Mainstream media called out for gaslighting over Sam Bankman-Fried ‘good guy’ narrative


Several mainstream media outlets have published favorable articles on former FTX CEO Sam Bankman-Fried (SBF) — much to the disdain of the crypto community.

The collapse of FTX has revealed lax internal controls and risky investment practices can culminate in a giant financial disaster for the entire industry.

Not only have billions been lost, but the knock-on effects have yet to unwind fully. Counterparty risk is present, and glimpses of this were noted on Nov. 16 as the Gemini Earn Program halted withdrawals. Likewise, crypto lender Genesis also suspended redemptions the same day.

Throughout this debacle, multiple conspiracy theories have been doing the rounds on social media, one of which centers around SBF’s “protected status.”

Tweeting about this, @thedefiedge pointed out the injustice of Tornado Cash developer Alexey Pertsev’s incarceration without charge since late August. Meanwhile, SBF is free to go about his business.

Similarly, responding to a tweet about SBF’s close ties with the Biden administration, Tesla CEO Elon Musk flat-out said his political donations grant him special privileges.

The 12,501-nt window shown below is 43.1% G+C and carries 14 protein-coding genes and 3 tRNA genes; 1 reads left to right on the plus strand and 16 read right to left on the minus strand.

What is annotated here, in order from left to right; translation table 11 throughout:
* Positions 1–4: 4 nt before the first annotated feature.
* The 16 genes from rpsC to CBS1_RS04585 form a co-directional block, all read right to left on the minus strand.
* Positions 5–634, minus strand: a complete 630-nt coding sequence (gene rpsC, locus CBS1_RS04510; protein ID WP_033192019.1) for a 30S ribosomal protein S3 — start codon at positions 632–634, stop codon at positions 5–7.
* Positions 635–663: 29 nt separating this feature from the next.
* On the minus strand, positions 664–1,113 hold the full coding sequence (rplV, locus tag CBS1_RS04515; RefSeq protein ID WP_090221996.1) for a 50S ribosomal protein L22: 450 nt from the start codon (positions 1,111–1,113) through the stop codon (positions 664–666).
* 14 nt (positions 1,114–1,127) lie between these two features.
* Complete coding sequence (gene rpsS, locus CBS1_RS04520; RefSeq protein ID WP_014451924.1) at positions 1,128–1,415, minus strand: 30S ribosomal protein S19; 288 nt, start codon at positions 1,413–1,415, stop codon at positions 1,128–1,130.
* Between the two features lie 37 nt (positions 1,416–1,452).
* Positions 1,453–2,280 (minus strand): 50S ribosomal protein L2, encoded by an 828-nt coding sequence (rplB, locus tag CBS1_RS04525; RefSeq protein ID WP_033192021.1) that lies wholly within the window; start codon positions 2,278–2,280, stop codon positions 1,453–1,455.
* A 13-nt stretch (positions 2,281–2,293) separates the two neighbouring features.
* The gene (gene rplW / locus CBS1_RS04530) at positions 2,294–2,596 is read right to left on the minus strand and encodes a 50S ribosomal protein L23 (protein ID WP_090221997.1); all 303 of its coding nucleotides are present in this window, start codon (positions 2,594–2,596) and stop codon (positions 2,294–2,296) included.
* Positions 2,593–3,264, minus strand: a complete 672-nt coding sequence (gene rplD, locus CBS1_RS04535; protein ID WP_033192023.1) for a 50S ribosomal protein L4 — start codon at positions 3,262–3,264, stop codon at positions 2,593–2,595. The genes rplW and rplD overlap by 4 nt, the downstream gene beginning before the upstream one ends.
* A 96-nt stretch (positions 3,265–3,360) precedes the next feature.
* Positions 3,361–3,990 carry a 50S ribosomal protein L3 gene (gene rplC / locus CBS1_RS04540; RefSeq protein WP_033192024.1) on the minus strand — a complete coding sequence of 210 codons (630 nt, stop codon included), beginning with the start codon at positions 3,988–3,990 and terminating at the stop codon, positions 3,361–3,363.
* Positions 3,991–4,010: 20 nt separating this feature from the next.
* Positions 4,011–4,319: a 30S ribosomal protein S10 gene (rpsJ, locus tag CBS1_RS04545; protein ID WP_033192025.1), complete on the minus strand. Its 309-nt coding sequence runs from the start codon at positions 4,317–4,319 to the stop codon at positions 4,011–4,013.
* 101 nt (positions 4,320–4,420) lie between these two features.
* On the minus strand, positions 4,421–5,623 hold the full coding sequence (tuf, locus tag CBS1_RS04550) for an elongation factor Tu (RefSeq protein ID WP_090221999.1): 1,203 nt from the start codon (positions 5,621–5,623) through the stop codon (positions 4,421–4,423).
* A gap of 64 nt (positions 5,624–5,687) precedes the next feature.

Sam Bankman-Fried remains a mainstream media darling

On Nov. 14, the New York Times (NYT) published an interview article titled “How Sam Bankman-Fried’s Crypto Empire Collapsed.”

Co-host of the NIA Podcast, Trung Phan, called it a puff piece that skipped over the hard-hitting discussion topics. Instead, trivial matters, such as SBF’s sleeping pattern, were reported.

The Washinton Post ran with a piece that largely skipped over the negatives, instead choosing to focus on his contributions to “pandemic prevention” and political lobbying.

@AutismCapital commented that the article was “2,000 words of marketing material” praising SBF. He added that the media outlet did not report “on remorse or accountability.

FTX distances itself from SBF

SBF began posting a series of bizarre cryptic tweets on Nov. 14 but eventually posted coherent messages.

The former FTX CEO tweeted on a wide range of topics, including the need for regulation, private messages to friends being leaked, explanations on why FTX was liquid (to the best of his knowledge) using “napkin maths,” and talk of making customers whole.

However, the occasional bizarre tweet was dispersed among the lucid messages.

In reference to these public messages, a statement issued by FTX CEO John Ray, posted on the official FTX Twitter account, shot down any notion that SBF is still involved with the company behind the scenes.

SBF resigned from his position as CEO on Nov. 11, the same day the exchange filed for Chapter 11 bankruptcy.


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